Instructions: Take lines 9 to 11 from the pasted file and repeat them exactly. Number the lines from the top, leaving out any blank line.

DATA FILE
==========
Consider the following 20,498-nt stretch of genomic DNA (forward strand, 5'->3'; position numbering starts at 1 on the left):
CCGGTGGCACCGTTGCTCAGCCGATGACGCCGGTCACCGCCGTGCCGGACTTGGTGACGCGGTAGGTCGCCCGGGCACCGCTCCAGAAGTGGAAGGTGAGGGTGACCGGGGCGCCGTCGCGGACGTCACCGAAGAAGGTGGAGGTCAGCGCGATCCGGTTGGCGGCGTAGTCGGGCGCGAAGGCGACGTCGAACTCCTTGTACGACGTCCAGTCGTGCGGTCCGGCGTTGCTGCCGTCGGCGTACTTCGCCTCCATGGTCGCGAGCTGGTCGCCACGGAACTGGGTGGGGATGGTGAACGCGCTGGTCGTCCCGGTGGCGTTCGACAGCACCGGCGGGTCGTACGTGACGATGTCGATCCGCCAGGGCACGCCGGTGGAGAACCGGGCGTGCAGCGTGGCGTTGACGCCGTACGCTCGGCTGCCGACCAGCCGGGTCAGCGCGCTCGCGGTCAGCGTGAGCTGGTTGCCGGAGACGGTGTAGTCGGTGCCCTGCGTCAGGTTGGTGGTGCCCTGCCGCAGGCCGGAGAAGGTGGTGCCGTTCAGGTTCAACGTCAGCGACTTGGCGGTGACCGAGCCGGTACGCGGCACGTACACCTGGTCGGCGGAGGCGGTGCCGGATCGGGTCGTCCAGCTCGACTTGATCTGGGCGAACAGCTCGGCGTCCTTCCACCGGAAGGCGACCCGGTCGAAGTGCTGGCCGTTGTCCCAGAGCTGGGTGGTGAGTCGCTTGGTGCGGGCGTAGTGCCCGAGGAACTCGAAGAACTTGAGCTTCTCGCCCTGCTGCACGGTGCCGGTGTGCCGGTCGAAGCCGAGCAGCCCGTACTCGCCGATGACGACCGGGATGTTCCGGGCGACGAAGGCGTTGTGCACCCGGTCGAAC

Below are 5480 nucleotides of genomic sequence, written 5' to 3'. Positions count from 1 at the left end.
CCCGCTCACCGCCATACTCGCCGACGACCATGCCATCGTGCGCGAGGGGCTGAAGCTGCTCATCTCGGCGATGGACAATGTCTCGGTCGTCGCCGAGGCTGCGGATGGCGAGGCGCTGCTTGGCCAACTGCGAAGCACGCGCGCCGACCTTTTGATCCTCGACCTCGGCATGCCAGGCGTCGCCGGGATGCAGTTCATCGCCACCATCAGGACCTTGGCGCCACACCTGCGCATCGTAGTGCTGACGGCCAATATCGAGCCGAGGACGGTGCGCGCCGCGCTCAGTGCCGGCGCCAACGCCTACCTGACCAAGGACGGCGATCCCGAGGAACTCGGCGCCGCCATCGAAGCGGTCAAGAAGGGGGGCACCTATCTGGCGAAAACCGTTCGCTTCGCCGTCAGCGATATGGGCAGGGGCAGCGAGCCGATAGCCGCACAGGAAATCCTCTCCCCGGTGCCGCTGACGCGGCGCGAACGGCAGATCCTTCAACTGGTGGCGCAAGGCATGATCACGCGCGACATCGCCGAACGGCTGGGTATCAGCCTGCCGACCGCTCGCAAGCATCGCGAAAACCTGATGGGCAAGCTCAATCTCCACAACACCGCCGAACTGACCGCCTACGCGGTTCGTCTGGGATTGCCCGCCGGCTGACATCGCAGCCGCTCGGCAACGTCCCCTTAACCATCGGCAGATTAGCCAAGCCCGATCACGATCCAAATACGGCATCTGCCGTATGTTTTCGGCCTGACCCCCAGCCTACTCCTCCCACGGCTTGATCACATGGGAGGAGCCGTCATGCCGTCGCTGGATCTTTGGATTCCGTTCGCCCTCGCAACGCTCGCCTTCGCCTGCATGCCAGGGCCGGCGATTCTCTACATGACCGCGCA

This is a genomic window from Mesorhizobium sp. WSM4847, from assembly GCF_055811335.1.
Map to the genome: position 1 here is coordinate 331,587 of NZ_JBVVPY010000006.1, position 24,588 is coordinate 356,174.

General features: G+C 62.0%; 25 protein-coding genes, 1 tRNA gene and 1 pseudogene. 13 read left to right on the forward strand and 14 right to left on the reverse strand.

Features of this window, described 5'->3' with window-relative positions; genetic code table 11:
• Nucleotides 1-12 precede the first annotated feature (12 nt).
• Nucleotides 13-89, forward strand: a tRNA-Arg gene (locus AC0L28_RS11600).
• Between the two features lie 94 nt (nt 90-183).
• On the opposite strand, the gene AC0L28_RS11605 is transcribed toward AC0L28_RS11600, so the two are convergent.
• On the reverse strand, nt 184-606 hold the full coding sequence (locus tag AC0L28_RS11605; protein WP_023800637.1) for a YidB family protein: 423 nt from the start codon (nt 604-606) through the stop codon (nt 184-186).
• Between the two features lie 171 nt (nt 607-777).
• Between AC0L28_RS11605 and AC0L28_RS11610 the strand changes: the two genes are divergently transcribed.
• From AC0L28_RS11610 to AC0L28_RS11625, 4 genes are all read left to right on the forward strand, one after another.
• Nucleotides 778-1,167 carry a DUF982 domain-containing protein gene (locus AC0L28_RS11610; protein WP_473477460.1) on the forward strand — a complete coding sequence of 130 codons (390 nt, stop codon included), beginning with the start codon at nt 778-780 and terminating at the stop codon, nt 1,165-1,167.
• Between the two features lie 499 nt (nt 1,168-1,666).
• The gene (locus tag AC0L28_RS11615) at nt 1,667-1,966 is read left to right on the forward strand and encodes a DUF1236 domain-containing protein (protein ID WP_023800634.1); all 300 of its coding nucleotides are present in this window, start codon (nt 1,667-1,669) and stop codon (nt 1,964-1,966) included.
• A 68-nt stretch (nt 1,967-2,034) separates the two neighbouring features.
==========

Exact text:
• Nucleotides 1-12 precede the first annotated feature (12 nt).
• Nucleotides 13-89, forward strand: a tRNA-Arg gene (locus AC0L28_RS11600).
• Between the two features lie 94 nt (nt 90-183).